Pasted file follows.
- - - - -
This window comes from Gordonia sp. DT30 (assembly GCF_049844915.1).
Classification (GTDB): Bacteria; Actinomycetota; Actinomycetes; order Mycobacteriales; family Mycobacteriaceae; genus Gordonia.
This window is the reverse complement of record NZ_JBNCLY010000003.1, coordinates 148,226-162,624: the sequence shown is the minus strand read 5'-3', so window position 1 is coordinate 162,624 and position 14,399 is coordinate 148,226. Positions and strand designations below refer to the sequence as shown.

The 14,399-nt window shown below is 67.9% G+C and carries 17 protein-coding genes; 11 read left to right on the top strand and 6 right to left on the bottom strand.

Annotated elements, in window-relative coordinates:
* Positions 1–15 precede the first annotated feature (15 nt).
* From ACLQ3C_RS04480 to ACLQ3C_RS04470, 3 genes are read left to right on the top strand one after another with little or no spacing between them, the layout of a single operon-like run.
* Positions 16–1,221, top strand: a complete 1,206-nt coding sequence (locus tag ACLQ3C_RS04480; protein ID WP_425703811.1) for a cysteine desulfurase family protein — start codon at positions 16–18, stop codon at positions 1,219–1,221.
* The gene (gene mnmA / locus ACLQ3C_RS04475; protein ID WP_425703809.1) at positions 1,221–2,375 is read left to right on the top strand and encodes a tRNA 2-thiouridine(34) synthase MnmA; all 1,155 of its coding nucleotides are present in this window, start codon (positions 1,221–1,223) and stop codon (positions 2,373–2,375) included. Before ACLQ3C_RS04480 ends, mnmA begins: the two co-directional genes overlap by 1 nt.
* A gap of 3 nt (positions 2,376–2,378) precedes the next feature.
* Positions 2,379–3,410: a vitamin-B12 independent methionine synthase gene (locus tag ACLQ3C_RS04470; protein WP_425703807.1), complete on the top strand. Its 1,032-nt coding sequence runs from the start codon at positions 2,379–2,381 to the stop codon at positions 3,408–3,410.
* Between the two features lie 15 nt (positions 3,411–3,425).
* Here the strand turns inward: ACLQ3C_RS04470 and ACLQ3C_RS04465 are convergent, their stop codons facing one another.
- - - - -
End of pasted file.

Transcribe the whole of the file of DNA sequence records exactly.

This window comes from Gordonia sp. DT30 (assembly GCF_049844915.1).
Classification (GTDB): Bacteria; Actinomycetota; Actinomycetes; order Mycobacteriales; family Mycobacteriaceae; genus Gordonia.
This window is the reverse complement of record NZ_JBNCLY010000003.1, coordinates 148,226-162,624: the sequence shown is the minus strand read 5'-3', so window position 1 is coordinate 162,624 and position 14,399 is coordinate 148,226. Positions and strand designations below refer to the sequence as shown.

The 14,399-nt window shown below is 67.9% G+C and carries 17 protein-coding genes; 11 read left to right on the top strand and 6 right to left on the bottom strand.

Annotated elements, in window-relative coordinates:
* Positions 1–15 precede the first annotated feature (15 nt).
* From ACLQ3C_RS04480 to ACLQ3C_RS04470, 3 genes are read left to right on the top strand one after another with little or no spacing between them, the layout of a single operon-like run.
* Positions 16–1,221, top strand: a complete 1,206-nt coding sequence (locus tag ACLQ3C_RS04480; protein ID WP_425703811.1) for a cysteine desulfurase family protein — start codon at positions 16–18, stop codon at positions 1,219–1,221.
* The gene (gene mnmA / locus ACLQ3C_RS04475; protein ID WP_425703809.1) at positions 1,221–2,375 is read left to right on the top strand and encodes a tRNA 2-thiouridine(34) synthase MnmA; all 1,155 of its coding nucleotides are present in this window, start codon (positions 1,221–1,223) and stop codon (positions 2,373–2,375) included. Before ACLQ3C_RS04480 ends, mnmA begins: the two co-directional genes overlap by 1 nt.
* A gap of 3 nt (positions 2,376–2,378) precedes the next feature.
* Positions 2,379–3,410: a vitamin-B12 independent methionine synthase gene (locus tag ACLQ3C_RS04470; protein WP_425703807.1), complete on the top strand. Its 1,032-nt coding sequence runs from the start codon at positions 2,379–2,381 to the stop codon at positions 3,408–3,410.
* Between the two features lie 15 nt (positions 3,411–3,425).
* Here the strand turns inward: ACLQ3C_RS04470 and ACLQ3C_RS04465 are convergent, their stop codons facing one another.